It is 44 years since Sean Connery appeared as an aging Robin Hood in Richard Lester’s under-estimated Robin and Marian. There was a great deal of weary groaning and geriatric puffs as the great man reacquainted himself with the merry pensioners. Eleven years later he won an Oscar for playing the “veteran” cop in Brian De Palma’s The Untouchables. He has been playing the geezer since before many of today’s marquee idols were born. For decades magazine polls faked shock when they revealed that the “sexiest man alive” was in his fifties, sixties or seventies. We should, thus, not be surprised to learn that Connery today celebrates his 90th birthday.
He will, of course, always be best remembered as the first person to play James Bond on film. A recent poll for the BBC once again — to the surprise of nobody — voted him the best 007 of the bunch. There was always a strain of parody in the films, but Connery brought a sly gravity to the role that nobody has since managed. He is having a laugh. But that doesn’t mean he won’t kick your head in.
Connery was far from being an obvious choice for the role. Ian Fleming, snobbish author of the source novels, inclined towards the suave, upper middle-class David Niven (who went on to play a variation of Bond in the pastiche Casino Royale). That actor was already brushing 50, but he was, in Fleming’s terms, “one of us”. Sean Connery was a working-class lad from the Fountainbridge district of Edinburgh. He could hardly have been less suited to the role. Many legends have gathered around the selection procedures. But the fact that he was cheap mattered. The original budget for Dr No, released in 1962, was a modest $1 million. Patrick McGoohan, star of the TV show Danger Man, was considered, but he disapproved of the sexual immorality and Connery, already a modestly successful second-biller, somehow slipped into the part. In 1959 he was shaming himself in Darby O’Gill and the Little People. Now he was the spirit of the age.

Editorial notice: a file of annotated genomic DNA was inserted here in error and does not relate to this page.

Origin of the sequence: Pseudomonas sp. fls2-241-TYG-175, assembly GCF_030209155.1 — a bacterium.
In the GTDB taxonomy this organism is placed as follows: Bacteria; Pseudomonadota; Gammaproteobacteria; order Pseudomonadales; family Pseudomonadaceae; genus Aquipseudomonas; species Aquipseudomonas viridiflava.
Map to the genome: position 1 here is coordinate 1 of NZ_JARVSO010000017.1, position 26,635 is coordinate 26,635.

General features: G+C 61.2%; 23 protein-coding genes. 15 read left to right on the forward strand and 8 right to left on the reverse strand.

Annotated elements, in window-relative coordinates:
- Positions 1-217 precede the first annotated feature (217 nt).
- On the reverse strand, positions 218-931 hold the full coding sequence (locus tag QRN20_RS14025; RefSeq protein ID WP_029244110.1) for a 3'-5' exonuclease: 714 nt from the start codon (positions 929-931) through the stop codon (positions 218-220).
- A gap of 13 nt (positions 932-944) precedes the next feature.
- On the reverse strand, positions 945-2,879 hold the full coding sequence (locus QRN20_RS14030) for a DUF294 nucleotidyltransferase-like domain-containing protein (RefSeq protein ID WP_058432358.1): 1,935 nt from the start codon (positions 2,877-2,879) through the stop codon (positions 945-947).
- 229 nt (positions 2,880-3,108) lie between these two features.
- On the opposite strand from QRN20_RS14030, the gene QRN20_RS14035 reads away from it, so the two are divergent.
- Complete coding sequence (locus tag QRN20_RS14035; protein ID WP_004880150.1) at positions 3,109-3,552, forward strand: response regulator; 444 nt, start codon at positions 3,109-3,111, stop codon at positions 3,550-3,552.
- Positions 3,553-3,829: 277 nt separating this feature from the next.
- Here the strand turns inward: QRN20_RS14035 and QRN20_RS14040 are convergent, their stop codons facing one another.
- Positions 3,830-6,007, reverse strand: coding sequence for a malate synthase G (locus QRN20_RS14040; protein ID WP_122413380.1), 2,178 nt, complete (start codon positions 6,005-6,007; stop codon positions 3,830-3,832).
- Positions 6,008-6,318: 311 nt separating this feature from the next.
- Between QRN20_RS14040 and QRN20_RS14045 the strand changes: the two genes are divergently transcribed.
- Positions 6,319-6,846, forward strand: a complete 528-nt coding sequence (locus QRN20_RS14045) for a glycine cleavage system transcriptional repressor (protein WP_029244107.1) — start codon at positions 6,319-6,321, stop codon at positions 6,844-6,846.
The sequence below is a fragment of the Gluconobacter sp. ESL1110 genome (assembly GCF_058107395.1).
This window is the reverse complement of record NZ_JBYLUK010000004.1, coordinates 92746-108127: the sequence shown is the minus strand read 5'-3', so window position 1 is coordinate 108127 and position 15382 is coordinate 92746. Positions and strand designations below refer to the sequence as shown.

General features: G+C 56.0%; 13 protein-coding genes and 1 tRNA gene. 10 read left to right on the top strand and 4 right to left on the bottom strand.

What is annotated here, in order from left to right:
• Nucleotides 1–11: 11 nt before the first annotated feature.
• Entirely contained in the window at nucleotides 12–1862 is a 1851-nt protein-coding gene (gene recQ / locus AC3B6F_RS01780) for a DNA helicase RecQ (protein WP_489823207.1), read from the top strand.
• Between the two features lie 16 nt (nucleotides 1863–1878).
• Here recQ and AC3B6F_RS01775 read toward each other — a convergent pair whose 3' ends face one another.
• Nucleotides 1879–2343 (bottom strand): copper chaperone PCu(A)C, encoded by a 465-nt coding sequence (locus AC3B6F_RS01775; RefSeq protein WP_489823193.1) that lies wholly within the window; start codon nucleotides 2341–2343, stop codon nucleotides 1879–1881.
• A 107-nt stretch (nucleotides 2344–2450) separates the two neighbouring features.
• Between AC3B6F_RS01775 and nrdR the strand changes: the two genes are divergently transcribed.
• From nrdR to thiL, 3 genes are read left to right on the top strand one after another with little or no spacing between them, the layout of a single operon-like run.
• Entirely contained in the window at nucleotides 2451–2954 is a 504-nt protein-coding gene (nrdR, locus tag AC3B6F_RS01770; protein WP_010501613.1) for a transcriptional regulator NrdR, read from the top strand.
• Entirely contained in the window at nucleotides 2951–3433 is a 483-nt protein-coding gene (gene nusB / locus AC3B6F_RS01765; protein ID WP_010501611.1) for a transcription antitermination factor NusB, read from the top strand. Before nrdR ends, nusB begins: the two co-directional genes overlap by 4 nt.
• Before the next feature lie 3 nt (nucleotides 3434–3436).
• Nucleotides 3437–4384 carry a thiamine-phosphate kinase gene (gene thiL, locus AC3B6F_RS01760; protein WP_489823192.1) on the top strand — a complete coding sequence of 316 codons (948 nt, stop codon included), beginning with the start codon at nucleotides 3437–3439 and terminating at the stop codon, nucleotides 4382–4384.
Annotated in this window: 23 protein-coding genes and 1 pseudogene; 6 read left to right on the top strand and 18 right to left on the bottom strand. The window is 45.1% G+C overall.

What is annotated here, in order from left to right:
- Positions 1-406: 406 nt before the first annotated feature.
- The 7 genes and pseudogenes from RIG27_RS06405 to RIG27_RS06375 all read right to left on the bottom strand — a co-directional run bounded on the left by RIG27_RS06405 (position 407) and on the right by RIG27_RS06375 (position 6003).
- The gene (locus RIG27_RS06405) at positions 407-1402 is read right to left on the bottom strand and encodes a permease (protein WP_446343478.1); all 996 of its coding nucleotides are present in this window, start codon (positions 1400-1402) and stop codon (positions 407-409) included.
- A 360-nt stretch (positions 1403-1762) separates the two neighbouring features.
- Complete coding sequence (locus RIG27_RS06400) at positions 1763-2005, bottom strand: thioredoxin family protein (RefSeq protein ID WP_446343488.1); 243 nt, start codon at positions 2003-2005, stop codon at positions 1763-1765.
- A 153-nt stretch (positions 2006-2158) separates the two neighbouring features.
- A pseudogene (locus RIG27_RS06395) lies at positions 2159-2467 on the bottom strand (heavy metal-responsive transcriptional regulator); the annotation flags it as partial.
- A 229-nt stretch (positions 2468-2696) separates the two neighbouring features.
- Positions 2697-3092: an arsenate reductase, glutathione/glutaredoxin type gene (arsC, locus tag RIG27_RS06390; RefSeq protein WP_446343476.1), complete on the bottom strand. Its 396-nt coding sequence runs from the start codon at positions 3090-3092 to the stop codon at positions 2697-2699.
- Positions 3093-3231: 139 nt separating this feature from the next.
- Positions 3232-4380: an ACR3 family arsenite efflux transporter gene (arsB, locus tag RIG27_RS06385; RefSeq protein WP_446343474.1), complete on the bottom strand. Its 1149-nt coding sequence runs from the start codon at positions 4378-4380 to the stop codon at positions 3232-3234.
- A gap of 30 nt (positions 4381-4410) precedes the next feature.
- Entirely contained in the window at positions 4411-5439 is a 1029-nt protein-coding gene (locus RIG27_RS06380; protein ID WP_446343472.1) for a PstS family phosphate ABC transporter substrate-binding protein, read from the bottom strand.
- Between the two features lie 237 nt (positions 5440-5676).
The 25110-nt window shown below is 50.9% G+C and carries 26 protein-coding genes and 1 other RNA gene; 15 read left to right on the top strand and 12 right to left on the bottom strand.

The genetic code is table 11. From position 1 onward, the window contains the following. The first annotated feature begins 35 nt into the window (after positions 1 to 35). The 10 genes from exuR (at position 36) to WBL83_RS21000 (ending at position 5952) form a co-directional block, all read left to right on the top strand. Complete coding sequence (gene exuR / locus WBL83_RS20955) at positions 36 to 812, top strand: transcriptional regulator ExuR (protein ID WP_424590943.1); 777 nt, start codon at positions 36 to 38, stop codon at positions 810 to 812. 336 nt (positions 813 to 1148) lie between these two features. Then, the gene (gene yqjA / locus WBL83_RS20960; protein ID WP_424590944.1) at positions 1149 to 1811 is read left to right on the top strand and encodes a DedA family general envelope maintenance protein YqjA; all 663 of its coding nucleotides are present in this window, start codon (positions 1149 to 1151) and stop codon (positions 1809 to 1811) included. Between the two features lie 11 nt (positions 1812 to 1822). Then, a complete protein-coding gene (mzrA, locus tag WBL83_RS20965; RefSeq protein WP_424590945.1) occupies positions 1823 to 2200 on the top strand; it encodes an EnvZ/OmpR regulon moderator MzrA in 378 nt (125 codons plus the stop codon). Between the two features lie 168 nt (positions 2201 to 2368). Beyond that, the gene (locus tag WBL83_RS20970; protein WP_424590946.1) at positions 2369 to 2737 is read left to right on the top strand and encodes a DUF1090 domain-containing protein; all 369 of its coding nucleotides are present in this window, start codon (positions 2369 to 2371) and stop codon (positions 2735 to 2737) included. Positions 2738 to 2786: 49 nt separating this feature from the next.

The films gathered greater success with each episode. Critics who had questioned his casting were won over. Fleming, whose love of success overpowered his patrician instincts, also came around to the man who began his working life as a milkman. Just as John Le Carré came to see George Smiley as Alec Guinness, Fleming got bits of Connery lodged in his brain. When, in 1964, he wrote a premature obituary for Bond in You Only Live Twice, he made sure to note that the character’s father was Scottish. To that point we had seen him as the archetypal English patriot.
Connery was not easily prised from the role. Following George Lazenby’s lukewarm turn in On Her Majesty’s Secret Service in 1969 (good film, iffy Bond), he returned, now bewigged and saggy round the tummy, for one more official turn in Diamonds Are Forever. In 1983 he appeared in the rogue production Never Say Never Again.
Despite the looming shadow of 007, Connery did manage to establish a career and a public persona beyond the role. He was excellent opposite old mate Michael Caine in The Man Who Would be King. He was hulking as Agamemnon in Time Bandits. Though only 12 years older than Harrison Ford, he sparkled as the hero’s dad in Indiana Jones and the Last Crusade. That decision to accept the position of aging hunk proved lucrative. In the blink of an eye, he went from vigorous thug to avuncular greybeard.
Meanwhile, the real Connery gathered all sorts of controversy about him. It was regarded as enormously hilarious that he supported the Scottish National Party despite living in Marbella. (He reacted to accusation of being a tax exile by pointing out that he paid £3.7 million in taxes between 1997 and 2002.) Connery has been fielding questions about sexual violence since appearing to condone hitting woman in a Playboy interview from way back in 1965. He has always maintained that the quote was taken out of context. “My view is I don’t believe that any level of abuse against women is ever justified under any circumstances. Full stop,” he later said.
Connery nonetheless celebrates his advance on a tenth decade as an avatar of old-fashioned masculinity. His role as James Bond — hating the Beatles at the height of the their success — helped position those attitudes within inverted commas. He went from playing grumpy young men to grumpy old men. He became the most famous Scot in the world. Peter Jackson tried to lure him into the role of Gandalf in Lord of the Rings. Fans have wondered if he might return to Indiana Jones. But Connery isn’t playing.
“If anything could have pulled me out of retirement, it would have been an Indiana Jones film,” he said. “But in the end, retirement is just too damned much fun.”